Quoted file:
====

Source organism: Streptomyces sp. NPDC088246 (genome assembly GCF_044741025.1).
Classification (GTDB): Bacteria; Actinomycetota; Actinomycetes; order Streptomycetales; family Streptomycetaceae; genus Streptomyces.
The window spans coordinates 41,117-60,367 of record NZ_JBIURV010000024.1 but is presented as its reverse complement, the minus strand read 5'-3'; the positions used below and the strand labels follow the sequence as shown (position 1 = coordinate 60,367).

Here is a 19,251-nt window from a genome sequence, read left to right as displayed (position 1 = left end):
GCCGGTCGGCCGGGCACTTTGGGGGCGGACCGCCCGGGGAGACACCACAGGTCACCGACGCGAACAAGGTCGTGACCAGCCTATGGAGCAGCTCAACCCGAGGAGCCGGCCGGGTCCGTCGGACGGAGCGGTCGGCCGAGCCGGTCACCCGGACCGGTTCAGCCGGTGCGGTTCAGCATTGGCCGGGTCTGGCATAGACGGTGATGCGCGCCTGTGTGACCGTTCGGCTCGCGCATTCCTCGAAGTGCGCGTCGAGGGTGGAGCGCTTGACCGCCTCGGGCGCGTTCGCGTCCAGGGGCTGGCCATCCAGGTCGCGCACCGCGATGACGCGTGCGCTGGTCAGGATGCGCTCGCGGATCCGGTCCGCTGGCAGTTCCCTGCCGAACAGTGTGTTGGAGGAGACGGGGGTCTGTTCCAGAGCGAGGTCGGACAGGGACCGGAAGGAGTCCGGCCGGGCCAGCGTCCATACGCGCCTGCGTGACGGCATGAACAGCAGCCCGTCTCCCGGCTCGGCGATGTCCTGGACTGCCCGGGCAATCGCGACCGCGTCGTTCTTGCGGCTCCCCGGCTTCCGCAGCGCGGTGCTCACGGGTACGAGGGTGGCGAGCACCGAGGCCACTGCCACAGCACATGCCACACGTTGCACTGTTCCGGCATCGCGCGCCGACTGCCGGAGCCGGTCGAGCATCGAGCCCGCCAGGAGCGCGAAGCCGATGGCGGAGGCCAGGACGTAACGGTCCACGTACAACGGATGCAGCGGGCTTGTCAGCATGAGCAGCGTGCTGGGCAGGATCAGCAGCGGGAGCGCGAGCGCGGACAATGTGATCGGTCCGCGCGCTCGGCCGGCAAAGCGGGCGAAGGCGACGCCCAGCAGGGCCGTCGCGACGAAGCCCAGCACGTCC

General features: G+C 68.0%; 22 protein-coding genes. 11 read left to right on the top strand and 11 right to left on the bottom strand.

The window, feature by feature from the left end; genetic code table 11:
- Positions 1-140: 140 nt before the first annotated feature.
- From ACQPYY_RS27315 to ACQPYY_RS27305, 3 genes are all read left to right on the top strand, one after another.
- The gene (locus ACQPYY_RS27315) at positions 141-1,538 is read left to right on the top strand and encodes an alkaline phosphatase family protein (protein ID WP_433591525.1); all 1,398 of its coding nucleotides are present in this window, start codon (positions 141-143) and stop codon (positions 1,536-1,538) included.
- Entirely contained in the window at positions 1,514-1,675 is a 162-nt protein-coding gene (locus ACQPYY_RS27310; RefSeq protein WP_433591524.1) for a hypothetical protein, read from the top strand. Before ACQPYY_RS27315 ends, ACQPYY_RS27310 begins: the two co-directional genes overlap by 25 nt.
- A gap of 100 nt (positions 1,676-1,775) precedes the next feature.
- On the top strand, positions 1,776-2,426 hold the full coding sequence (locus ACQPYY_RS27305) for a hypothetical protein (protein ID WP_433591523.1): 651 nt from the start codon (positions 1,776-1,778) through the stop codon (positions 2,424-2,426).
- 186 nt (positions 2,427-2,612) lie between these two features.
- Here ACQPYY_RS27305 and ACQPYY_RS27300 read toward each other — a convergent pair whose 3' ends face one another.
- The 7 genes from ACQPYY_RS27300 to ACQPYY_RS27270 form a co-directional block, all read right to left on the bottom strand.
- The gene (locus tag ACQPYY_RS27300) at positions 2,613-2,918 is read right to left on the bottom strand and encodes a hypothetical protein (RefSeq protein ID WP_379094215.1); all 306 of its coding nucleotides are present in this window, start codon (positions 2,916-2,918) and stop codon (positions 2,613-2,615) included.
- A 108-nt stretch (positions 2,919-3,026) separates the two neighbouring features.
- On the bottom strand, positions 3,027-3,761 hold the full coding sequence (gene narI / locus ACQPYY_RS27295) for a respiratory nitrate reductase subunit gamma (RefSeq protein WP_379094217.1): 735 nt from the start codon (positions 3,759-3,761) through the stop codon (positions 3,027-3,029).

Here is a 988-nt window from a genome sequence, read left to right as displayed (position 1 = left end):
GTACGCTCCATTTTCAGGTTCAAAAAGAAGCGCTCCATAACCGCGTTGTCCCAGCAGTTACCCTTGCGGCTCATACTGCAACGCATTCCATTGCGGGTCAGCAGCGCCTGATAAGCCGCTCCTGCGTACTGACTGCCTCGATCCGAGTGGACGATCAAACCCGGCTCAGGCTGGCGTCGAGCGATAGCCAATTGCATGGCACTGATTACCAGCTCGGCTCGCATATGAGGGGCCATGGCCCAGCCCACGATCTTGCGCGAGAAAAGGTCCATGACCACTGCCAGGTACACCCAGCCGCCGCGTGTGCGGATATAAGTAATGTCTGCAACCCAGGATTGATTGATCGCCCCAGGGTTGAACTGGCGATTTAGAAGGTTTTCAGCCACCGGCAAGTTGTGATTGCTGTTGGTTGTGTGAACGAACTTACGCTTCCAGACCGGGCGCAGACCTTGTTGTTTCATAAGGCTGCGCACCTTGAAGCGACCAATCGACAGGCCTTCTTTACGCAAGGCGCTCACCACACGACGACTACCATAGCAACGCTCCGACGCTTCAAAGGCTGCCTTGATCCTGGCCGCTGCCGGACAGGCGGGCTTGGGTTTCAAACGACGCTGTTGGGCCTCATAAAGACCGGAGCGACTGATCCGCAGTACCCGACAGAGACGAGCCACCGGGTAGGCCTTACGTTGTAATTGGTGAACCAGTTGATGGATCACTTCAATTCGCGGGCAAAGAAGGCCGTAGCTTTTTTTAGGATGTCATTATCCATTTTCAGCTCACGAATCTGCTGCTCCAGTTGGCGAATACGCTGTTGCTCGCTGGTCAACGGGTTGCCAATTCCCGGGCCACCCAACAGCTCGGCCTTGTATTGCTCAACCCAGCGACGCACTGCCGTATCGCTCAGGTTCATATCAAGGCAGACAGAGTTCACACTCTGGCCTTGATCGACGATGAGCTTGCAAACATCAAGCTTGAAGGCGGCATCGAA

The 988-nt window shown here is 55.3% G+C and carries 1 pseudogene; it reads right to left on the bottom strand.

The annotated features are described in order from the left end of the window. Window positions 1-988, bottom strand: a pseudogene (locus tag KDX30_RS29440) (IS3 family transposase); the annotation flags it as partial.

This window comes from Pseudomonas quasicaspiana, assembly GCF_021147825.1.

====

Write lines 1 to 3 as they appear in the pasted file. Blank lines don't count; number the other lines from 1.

Source organism: Streptomyces sp. NPDC088246 (genome assembly GCF_044741025.1).
Classification (GTDB): Bacteria; Actinomycetota; Actinomycetes; order Streptomycetales; family Streptomycetaceae; genus Streptomyces.
The window spans coordinates 41,117-60,367 of record NZ_JBIURV010000024.1 but is presented as its reverse complement, the minus strand read 5'-3'; the positions used below and the strand labels follow the sequence as shown (position 1 = coordinate 60,367).